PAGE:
The resolution of this difference of opinion favors Rabbi Shimon: wild beasts will still exist but their nature will change. Inasmuch as our lives now, during the exile, should emulate post-messianic reality as far as possible—both in order to ready us for the future and to hasten its arrival—we should also follow Rabbi Shimon’s view: instead of destroying the wild and untamed elements of ourselves and our world, we should transform them and channel them for goodness.28

14-43 Threats and Curses: In this passage, known “the Admonition,” God informs the Jewish people of the drastic consequences of veering from the Torah’s instructions for life. In the synagogue, this section is traditionally read quickly and in a lower tone than the rest of the reading, underscoring its foreboding content.

However, the Zohar informs us that God, the Torah, and humanity all possess hidden and revealed dimensions. In the Torah’s revealed dimension, these verses are indeed curses; in its concealed dimension, they are blessings.29 This does not mean that they are “figurative” blessings, painful experiences we must endure for a greater good; they are real blessings, and not just ordinary blessings, but the greatest, most sublime blessings.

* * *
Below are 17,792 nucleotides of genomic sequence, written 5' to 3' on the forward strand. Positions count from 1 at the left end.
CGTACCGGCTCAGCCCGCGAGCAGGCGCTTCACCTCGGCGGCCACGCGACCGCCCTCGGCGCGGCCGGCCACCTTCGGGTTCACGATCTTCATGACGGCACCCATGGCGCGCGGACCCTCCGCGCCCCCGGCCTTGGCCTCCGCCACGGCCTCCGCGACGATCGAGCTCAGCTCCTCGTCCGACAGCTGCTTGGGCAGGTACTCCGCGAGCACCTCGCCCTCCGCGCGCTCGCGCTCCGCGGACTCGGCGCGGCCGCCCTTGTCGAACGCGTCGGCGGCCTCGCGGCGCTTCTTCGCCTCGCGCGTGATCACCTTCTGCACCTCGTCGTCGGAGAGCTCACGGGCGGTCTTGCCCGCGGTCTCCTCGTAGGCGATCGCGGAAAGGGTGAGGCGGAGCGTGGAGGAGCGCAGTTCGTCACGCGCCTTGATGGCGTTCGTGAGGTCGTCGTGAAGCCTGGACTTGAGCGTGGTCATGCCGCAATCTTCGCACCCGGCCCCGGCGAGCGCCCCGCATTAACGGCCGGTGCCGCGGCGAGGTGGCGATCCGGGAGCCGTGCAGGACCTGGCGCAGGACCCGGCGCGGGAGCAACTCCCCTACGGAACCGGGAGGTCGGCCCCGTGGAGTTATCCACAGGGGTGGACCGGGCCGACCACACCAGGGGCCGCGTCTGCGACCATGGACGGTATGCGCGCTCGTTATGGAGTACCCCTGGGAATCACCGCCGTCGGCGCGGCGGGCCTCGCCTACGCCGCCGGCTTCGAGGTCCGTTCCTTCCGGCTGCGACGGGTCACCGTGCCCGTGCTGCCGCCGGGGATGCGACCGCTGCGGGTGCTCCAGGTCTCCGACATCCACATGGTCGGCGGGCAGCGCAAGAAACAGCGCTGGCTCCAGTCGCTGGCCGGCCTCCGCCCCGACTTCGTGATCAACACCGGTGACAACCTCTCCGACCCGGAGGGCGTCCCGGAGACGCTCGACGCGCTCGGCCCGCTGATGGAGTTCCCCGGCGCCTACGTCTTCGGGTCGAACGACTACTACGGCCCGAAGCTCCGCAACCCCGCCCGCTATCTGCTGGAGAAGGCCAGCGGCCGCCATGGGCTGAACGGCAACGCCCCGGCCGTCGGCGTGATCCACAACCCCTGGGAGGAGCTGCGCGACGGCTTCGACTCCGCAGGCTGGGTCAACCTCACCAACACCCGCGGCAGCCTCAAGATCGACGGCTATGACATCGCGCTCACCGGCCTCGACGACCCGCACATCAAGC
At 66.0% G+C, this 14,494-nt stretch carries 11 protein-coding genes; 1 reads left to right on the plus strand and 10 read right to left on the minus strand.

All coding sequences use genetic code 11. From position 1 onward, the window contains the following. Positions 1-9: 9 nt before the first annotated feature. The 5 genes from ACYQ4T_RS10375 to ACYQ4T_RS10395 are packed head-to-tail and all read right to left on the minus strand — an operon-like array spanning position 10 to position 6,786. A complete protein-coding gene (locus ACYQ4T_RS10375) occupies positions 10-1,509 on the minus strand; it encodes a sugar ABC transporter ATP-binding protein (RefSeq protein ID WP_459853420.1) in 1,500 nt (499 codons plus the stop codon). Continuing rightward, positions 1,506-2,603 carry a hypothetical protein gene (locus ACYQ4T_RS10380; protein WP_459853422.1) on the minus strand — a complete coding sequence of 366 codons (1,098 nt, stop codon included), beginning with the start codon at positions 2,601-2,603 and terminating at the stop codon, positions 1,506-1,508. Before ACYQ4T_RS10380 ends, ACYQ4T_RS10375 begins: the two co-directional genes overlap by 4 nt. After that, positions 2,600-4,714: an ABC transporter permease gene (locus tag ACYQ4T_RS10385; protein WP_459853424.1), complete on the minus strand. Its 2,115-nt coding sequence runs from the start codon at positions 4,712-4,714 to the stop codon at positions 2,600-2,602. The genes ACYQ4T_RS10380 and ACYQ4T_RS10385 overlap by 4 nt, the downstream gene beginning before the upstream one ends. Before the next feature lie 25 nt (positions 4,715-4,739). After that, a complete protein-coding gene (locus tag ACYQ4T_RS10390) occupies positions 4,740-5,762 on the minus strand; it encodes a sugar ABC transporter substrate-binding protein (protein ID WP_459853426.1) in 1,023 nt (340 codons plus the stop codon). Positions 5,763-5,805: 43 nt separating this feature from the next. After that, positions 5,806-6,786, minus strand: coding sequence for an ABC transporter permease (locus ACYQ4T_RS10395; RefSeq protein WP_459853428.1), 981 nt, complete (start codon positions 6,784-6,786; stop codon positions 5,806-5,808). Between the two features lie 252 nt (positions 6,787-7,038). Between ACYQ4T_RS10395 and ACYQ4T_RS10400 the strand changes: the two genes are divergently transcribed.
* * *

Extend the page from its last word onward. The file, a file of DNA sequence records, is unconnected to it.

In fact, it is specifically the most sublime blessings that have to be couched (and sometimes experienced) as curses. This is because whenever a blessing is bestowed by heaven, it must first pass through the heavenly court, where the prospective recipient is judged as to whether he is worthy of the blessing. When the blessing is “disguised” as a curse, however, it “bypasses” the advocates of strict judgment and can make its way straight to its recipient.

In the Talmud30 we are told that Rabbi Shimon bar Yochai (author of the Zohar) sent his son, Rabbi Eleazar, to be blessed by some of the sages. They bestowed upon him what sounded like a string of curses:

They said to him: “May it be [God’s] will that you sow and not reap; that what you bring in not go out; that what goes out you not bring in; that your house be desolate and your inn be inhabited; that your table be disturbed and you not see a new year.” When he came home to his father, he said to him: “They were so far from blessing me that they distressed me greatly.” His father asked him: “What did they say to you?” [Rabbi Eleazar said,] “They said thus and thus.” Said the father to him: “Those are all blessings: ‘That you sow and not reap’ [means] that you have children and they not die. ‘That what you bring in not go out’ [means] that you bring home daughters-in-law and your sons not die, so that their wives need not leave again. ‘That what goes out you not bring in’ [means] that you give your daughters [in marriage] and their husbands not die so that your daughters need not come back. ‘That your house be desolate and your inn be inhabited’ [means] that this world be your inn and the next world be your home…. ‘That your table be disturbed’ [means] by [many] sons and daughters. And ‘that you not see a new year [means] that your wife not die and you not have to take a new wife.’ ”